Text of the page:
Matt Harvey: Mets Phenom Proves Doing Everything Still Is Not Enough

Bradley Smith@@Bradley_Smith88Contributor IIISeptember 20, 2012

NEW YORK, NY - SEPTEMBER 19: Matt Harvey #33 of the New York Mets pitches against the Philadelphia Philles at Citi Field on September 19, 2012 in the Flushing neighborhood of the Queens borough of New York City.  (Photo by Alex Trautwig/Getty Images)
Alex Trautwig/Getty Images

New York Mets rookie right-hander Matt Harvey made another lasting impression in his last start of the 2012 season. Too bad that Harvey dazzled, and Mets faltered yet again as the Phillies spoiled his exit in a 3-2 victory Wednesday night. 

Harvey made one mistake—a leadoff home run to Jimmy Rollins gave the Phillies an early lead. After that, he made it look easy as he once again proved that he was more than ready to make an imprint at the big league level.

Harvey did not allow another hit or run in his seven innings of work with seven strikeouts.

The story of the second half of the season and one of the few bright spots left on a beleaguered team finished his season at 3-5. The record does not do any justice because Harvey pitched far better than that.

After Harvey's outing against Philadelphia, his ERA went down to 2.73 and tossed 70 strikeouts in just 59.1 innings.

“He’s accomplished much more than we had hoped," Mets manager Terry Collins said (per NY Daily News). "He’s gotten the opportunity to come up here and certainly prove that he belongs here.”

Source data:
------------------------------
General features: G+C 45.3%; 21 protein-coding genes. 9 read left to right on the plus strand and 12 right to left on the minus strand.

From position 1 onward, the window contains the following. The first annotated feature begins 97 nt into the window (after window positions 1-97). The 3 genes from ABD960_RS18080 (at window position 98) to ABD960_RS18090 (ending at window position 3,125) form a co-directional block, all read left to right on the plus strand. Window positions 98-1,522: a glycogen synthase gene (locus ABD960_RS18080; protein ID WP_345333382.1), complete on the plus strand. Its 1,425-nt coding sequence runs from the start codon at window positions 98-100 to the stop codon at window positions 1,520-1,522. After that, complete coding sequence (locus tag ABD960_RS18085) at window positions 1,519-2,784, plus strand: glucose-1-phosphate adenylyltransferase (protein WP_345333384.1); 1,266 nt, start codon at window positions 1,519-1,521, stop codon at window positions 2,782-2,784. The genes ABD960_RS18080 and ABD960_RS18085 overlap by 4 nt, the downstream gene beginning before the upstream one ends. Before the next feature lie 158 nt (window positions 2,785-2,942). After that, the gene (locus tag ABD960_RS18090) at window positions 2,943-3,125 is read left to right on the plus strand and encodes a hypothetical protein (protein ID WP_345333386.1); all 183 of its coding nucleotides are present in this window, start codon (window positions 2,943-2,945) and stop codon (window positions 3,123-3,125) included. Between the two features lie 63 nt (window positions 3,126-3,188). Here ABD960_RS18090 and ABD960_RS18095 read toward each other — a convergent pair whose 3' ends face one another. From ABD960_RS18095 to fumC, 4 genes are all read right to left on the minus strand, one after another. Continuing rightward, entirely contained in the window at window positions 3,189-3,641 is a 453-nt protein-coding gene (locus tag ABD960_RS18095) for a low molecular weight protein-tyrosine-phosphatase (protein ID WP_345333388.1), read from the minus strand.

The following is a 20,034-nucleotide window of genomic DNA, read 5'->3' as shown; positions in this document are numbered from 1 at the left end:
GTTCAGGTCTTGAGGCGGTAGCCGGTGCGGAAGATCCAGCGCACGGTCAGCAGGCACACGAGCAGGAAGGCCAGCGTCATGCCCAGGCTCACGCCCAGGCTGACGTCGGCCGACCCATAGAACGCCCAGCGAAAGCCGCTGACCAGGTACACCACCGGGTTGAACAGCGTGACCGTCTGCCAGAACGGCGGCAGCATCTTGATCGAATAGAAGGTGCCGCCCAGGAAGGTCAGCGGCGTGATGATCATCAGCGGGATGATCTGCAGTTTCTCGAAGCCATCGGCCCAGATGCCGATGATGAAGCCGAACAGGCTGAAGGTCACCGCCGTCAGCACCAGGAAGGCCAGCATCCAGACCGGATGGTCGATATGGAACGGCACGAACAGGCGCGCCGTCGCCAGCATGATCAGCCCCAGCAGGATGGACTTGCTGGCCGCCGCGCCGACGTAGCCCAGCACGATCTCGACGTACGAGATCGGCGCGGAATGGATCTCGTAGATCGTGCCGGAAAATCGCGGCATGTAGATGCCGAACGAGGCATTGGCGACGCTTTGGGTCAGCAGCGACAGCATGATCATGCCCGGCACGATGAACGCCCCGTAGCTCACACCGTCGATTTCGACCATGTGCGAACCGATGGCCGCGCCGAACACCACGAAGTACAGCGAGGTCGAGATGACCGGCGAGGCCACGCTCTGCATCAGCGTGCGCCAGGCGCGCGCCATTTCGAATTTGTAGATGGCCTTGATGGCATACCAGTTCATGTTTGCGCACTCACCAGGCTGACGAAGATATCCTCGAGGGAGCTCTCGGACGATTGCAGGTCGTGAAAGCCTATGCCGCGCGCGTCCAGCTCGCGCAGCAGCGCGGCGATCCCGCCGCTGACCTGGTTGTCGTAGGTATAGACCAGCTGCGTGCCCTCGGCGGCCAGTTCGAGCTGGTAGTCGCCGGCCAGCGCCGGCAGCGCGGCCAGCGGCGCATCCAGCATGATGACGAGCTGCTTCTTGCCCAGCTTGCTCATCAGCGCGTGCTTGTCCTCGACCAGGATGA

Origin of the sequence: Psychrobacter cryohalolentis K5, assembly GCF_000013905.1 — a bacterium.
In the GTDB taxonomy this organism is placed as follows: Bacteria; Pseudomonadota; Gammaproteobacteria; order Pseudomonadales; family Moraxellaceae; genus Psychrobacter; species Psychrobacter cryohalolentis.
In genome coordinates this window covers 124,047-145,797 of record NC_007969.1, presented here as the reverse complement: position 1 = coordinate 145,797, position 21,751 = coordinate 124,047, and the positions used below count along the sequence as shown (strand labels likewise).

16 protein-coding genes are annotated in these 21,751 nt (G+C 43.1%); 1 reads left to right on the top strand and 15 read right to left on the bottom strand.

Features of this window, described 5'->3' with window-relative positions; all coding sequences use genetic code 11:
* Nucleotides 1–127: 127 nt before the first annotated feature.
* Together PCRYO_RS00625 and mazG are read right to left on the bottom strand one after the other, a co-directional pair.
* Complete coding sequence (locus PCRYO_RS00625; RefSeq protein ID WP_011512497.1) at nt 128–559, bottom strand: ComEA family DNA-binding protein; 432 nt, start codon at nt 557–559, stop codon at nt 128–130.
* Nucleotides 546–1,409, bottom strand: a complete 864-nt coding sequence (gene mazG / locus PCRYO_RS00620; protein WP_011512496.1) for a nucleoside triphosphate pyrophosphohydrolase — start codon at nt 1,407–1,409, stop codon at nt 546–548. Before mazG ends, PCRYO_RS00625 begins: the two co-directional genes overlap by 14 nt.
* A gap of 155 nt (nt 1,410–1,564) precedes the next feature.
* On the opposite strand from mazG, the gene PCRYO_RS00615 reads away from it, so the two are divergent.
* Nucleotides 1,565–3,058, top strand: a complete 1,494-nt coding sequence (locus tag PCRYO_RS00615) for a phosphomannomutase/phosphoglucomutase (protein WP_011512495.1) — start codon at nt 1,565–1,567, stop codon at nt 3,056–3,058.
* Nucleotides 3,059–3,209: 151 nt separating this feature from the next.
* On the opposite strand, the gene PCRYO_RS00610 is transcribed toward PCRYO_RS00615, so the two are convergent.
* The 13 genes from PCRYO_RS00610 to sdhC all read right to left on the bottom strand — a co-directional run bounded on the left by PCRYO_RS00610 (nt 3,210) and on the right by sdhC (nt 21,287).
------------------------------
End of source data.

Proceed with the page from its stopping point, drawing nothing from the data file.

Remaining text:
An encouraging sign of big things to come was that Harvey was able to reach back he pump up his heater when he needed it the most.

After throwing his fastball at around 93 to 94 mph for most of the game, he was able to bring it up to 96 to 98 while striking out his final two batters on the season. (h/t

What more is there for Harvey to prove? The answer is nothing. The Mets have him already set into their plans next season and hopefully well beyond into the future. Good thing Harvey is not letting that disrupt his focus.

Nothing is ever guaranteed until you have a huge contract, so I am going to prepare just as normal for the offseason as I would any other offseason, said Harvey. There’s a lot of things I have to work on. I have to go out and be able to last longer in games, fewer pitches. Something I am going to work on this offseason is pounding the zone. (via New York Post)

Yes, Harvey has issues with command and efficiency but those setbacks pale in comparison to everything he has accomplished. There is no doubt those areas will be worked on and improvements will be made.

What is discouraging is that the Mets have not helped Harvey in most of his 10 starts this season, including Wednesday night.

The Mets cannot rely on Harvey to be electric every time he takes the mound.

He still needs run support and when he gives the bullpen a lead, they have to hold in for him. If that trend continues next season and beyond, there could be a disgruntled young pitcher in the Mets future.

That is not reason for concern now.

"I wish we could have gotten a win for him," Collins said. "But Matt Harvey ought to spend the winter feeling pretty good about himself." (via

Yes, he should. Harvey, along with the Mets and fans should feel good because now there is overwhelming optimism. They have a young, proven starting pitcher who is transforming into a star.

Harvey is a star that has shined bright in 2012, and he does not look like he is about to dim anytime soon.